Why do quad bikes always seem to miss out on the kind of innovation that has revolutionised car safety - ABS, stability control and so forth?
Remember, you sit on top of these things almost unprotected as they go over sometimes steep ground. A little electronic wizardry, perhaps a screeching roll-over sensor, or something to over-ride poor acceleration or braking choices on the part of the rider, would come in handy.
Some argue that a quad bike is no more likely to crash than a farm motorcycle, and I do take their point.
But if a two-wheeler throws you off its back, it generally does not then crush and asphyxiate you as well.
Maybe this is why the American College of Surgeons has found quad bike crashes to be 50 per cent more likely to result in death, compared to off-road motorcycle crashes.
While I acknowledge quad bike manufacturers support rider training, education and helmet use - and good on them for that - the basic question mark hanging over their flawed product is mysteriously ignored.
Despite the parade of newer, more powerful and exciting-looking quad bikes released on to the market each year, in my view the lack of smart driving/riding technology, plus basically flawed overall design, keeps these machines stuck firmly in the 20th century.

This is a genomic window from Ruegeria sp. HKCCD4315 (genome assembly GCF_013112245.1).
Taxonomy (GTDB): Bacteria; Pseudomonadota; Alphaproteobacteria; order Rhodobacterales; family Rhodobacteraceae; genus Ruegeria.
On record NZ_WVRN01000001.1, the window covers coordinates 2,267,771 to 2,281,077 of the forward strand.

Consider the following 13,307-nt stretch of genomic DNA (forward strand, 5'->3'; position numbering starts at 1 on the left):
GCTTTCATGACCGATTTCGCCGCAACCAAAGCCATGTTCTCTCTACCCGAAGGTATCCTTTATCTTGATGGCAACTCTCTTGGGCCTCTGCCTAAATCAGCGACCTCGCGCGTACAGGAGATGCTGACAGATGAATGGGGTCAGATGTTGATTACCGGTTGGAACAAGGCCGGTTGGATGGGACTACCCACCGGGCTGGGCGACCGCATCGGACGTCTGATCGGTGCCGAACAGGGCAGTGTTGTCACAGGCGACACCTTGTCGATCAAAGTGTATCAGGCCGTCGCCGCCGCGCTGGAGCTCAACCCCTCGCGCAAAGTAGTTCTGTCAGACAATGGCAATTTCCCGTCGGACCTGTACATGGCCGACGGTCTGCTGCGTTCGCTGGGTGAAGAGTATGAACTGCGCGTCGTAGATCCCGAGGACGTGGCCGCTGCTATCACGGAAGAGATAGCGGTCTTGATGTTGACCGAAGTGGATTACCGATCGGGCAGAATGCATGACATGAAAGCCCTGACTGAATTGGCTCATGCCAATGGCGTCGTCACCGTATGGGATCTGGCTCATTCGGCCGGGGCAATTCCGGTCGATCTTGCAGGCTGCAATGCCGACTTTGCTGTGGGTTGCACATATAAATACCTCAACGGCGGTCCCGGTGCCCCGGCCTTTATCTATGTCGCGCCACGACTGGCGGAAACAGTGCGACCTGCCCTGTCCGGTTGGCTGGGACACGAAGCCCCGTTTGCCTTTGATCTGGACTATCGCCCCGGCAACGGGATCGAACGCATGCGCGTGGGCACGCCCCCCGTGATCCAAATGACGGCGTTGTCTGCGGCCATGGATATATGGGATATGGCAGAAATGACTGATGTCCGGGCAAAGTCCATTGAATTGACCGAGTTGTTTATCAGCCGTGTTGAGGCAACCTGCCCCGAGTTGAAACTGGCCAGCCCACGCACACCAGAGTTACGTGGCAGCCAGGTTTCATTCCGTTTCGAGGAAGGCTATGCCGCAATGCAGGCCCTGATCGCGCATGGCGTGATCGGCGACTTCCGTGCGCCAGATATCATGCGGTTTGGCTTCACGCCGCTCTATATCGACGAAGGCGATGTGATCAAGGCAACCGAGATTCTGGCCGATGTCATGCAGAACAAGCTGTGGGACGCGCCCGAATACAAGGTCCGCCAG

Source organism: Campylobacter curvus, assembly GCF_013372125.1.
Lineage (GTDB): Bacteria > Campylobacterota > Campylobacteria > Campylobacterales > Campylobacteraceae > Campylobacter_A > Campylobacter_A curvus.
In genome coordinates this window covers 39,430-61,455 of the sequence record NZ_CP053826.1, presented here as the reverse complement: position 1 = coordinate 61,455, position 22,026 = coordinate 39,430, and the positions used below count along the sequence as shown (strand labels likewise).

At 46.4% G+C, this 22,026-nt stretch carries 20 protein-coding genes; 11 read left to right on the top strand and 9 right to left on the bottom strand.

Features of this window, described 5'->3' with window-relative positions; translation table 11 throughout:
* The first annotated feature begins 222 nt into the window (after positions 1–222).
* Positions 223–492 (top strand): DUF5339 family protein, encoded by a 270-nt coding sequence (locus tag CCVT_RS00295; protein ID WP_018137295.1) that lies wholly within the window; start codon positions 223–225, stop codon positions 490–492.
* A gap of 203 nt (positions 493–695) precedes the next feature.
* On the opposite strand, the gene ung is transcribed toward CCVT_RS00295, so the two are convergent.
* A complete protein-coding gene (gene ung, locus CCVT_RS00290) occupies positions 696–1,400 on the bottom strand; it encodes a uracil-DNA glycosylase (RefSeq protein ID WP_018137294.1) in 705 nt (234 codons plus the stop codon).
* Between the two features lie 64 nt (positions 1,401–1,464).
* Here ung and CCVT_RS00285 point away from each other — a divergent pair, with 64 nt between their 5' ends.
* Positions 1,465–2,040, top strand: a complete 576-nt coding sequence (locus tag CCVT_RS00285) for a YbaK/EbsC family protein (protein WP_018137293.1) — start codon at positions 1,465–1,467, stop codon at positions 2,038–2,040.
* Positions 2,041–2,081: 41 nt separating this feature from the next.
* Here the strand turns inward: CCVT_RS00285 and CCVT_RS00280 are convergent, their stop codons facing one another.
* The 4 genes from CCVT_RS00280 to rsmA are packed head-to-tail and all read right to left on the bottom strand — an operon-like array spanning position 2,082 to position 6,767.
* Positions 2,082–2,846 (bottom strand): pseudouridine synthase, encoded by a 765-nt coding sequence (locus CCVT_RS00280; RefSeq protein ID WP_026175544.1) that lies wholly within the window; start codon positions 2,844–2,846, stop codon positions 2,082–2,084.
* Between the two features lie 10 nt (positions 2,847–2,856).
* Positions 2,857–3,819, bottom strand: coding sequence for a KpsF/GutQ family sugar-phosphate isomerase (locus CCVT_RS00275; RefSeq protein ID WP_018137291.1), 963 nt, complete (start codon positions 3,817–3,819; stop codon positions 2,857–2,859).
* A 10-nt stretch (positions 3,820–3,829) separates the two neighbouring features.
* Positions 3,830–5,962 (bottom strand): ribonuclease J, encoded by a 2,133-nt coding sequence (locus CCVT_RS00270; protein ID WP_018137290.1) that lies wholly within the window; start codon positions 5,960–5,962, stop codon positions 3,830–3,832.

Modern quads are built to a design ACC calls "inherently unstable". ACC also notes quad bikes have "a narrow wheel base and a high centre of gravity". They derive not from something purpose-built for outdoor work, but from a family of four-wheeled recreational vehicles from about 30 years ago. In my view, this is a shameful indictment on the vehicle which has become the preferred option for getting around farms, plus numerous additional outdoor work roles. Surely we could design a machine just as useful, which is not inherently unstable.
Each year has averaged five farm quad bike deaths, while more than a quarter (28 per cent) of all farm accidents involve these vehicles. At least 845 people are said to be injured on quad bikes with 160 of those suffering serious injuries requiring time off work. I'm told many more quad bike injuries go unreported, perhaps to avoid insurance penalties.